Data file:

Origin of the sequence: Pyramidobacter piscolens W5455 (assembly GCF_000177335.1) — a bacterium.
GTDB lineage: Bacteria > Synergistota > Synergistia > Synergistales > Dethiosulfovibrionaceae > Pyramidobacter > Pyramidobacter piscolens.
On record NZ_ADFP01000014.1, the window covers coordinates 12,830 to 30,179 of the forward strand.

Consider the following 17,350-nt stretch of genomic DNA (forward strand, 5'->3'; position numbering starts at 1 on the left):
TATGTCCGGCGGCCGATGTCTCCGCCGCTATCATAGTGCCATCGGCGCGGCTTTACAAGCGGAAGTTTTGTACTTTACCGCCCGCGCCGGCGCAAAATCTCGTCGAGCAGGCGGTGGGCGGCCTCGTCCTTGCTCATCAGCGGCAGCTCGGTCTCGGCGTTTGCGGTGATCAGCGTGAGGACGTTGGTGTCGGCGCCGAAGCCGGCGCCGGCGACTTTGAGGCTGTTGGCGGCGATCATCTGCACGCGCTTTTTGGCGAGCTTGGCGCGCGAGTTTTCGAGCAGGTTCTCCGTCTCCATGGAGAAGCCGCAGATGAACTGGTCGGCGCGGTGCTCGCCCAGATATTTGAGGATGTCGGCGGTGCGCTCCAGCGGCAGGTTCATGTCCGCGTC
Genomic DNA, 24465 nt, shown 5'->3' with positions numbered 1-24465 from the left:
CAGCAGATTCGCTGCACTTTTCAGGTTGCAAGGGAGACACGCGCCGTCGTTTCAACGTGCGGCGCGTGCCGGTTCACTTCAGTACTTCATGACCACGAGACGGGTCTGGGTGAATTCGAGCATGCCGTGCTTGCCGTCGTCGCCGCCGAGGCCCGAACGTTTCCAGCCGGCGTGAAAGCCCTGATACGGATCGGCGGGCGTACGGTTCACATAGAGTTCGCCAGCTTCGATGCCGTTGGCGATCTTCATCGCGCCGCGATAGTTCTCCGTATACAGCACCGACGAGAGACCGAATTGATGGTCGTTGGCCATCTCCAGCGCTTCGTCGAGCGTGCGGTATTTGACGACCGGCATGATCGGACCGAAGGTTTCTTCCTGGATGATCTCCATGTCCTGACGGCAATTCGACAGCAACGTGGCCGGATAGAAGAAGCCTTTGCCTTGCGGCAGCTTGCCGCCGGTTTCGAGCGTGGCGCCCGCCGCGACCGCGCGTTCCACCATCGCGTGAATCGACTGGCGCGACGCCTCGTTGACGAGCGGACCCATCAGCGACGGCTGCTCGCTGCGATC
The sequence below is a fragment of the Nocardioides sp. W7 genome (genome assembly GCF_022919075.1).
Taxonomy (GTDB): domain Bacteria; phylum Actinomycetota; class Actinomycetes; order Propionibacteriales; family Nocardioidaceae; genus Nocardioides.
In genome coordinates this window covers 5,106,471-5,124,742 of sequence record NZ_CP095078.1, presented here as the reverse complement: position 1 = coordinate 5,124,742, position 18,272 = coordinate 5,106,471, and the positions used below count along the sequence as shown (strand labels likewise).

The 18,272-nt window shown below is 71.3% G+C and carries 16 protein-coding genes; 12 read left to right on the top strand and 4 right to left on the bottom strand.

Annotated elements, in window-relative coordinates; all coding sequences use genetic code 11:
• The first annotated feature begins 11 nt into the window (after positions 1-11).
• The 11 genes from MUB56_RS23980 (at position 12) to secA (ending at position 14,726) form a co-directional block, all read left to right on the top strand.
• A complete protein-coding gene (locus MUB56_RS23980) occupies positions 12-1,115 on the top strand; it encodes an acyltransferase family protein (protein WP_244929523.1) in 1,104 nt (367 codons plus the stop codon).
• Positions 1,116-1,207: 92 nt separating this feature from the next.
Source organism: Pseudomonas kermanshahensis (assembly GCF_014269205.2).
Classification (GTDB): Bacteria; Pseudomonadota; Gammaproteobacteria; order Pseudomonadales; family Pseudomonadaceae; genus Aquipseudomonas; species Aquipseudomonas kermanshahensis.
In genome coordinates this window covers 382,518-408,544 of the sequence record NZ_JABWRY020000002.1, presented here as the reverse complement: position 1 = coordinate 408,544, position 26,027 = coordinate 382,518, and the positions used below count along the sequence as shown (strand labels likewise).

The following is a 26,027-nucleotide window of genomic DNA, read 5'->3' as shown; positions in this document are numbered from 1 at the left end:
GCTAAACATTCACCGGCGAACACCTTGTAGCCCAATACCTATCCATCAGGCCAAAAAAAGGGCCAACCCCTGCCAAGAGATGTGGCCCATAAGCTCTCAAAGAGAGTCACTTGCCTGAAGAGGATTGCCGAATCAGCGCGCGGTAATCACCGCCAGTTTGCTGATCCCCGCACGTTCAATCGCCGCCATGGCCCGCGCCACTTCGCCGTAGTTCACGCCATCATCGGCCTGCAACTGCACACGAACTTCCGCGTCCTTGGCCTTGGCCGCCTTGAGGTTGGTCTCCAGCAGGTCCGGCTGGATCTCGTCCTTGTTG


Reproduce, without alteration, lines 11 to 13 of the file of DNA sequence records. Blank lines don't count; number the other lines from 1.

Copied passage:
The 18,272-nt window shown below is 71.3% G+C and carries 16 protein-coding genes; 12 read left to right on the top strand and 4 right to left on the bottom strand.

Annotated elements, in window-relative coordinates; all coding sequences use genetic code 11:
• The first annotated feature begins 11 nt into the window (after positions 1-11).